Speke Hall

I have a bit of a thing for Tudor buildings, well I love architecture full stop.

I fell in love with the black and white Tudor style when I lived in Cheshire. Although it was the Victorians who painted them black and white, originally the wood was left untreated, silvery grey and the daube would any colour depending on the muck that was used.

Speke Hall was built in 1530, with later extensions which were quite obvious once the guide pointed them out.

I love the patterns and the joints of the woodwork


I love the attention to detail, look under the eaves, there is  carved wood detailing. Notice the peep hole in the chimney.


The geometry is amazing on this building, although if you have been to Little Moreton Hall you will know sometimes the lines go a bit wonky. I think L M H is my favourite Tudor building.


I do love the inner courtyard, today it was a restful place from the hustle and bustle and heat of the sun.


These people must have been very rich, they have a lot of very expensive glass windows.


I didn’t know but when they travelled in these times people took their windows with them.


Can you spot the little hole, it’s in the eaves? This is above the main entrance and was used to listen to the conversations of visitors, hence the term eavesdropping.


There are 2 very old and beautiful yew trees in the courtyard, called Adam and Eve.

IMG_0664I found the interior of the house very gloomy with it’s Victorian decor but I could have sat in the courtyard shade for a while if there had been a seat to sit on, and maybe a long cool drink and my book would be good to………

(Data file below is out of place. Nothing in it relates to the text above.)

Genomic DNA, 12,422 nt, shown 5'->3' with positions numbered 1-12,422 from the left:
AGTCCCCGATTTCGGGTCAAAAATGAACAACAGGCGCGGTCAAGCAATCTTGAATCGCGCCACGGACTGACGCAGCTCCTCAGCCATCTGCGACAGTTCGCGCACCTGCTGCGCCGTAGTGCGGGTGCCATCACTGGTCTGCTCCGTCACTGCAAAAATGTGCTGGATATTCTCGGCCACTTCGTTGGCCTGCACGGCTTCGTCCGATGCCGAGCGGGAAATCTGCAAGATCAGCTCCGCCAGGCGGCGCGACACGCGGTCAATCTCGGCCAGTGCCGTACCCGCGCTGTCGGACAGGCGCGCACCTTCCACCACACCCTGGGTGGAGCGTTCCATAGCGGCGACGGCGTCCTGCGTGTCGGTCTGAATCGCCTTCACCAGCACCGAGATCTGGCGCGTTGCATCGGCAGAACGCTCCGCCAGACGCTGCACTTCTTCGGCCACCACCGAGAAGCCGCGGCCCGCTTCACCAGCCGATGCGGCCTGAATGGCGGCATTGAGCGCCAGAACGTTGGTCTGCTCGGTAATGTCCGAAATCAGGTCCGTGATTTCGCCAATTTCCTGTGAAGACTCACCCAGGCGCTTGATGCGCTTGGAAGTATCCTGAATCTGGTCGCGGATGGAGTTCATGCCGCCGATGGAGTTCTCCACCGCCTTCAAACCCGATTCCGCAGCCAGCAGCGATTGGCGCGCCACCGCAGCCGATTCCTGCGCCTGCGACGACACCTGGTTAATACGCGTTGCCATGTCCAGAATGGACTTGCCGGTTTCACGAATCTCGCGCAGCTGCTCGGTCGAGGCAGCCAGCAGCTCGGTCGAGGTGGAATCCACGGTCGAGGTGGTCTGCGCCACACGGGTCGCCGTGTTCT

About eganj1

Obsession making arts crafts, and all things creative
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6 Responses to Speke Hall

  1. Helen says:

    I didn’t know of Speke – it’s spectacular. I do know and love Little Moreton Hall 😊

    I didn’t know about the origin of eavesdropping! 😀

    • eganj1 says:

      Hi Helen, it’s a National Trust property, well worth a visit. I didn’t know about eavesdropping, I learned a lot of fascinating snippets of information from our guide

  2. alysen55 says:

    Love Tudor too! Don’t know if there’s a connection or not, because I’ve never really read about the history …. but I’ve seen lots of old houses and buildings in Normandy of this/similar style. Sometimes even as far down as Brittany. France, that is. :). And the types of chimneys have something to do with it too.
    Also, don’t know if this is true in England / UK but in France depending on the area you live in (North, Middle, South, etc.) the building codes define the roof incline! We live in the Paris suburbs and when we build our house, it had to be a certain roof material (brick red concrete tiles) and incline.

    • eganj1 says:

      I don’t really know about this but my husband said it could be because parts of France were ruled by English kings at one time. I love the UK’s diverse range of vernacular architecture, you can tell where you are by the building materials used, they would have been sourced locally so houses on chalk are made of flint, the buildings in the Lake District are slate. It’s a pity this doesn’t happen any more.

  3. Love the house, and the eavesdropping was a great snippet of knowledge xx

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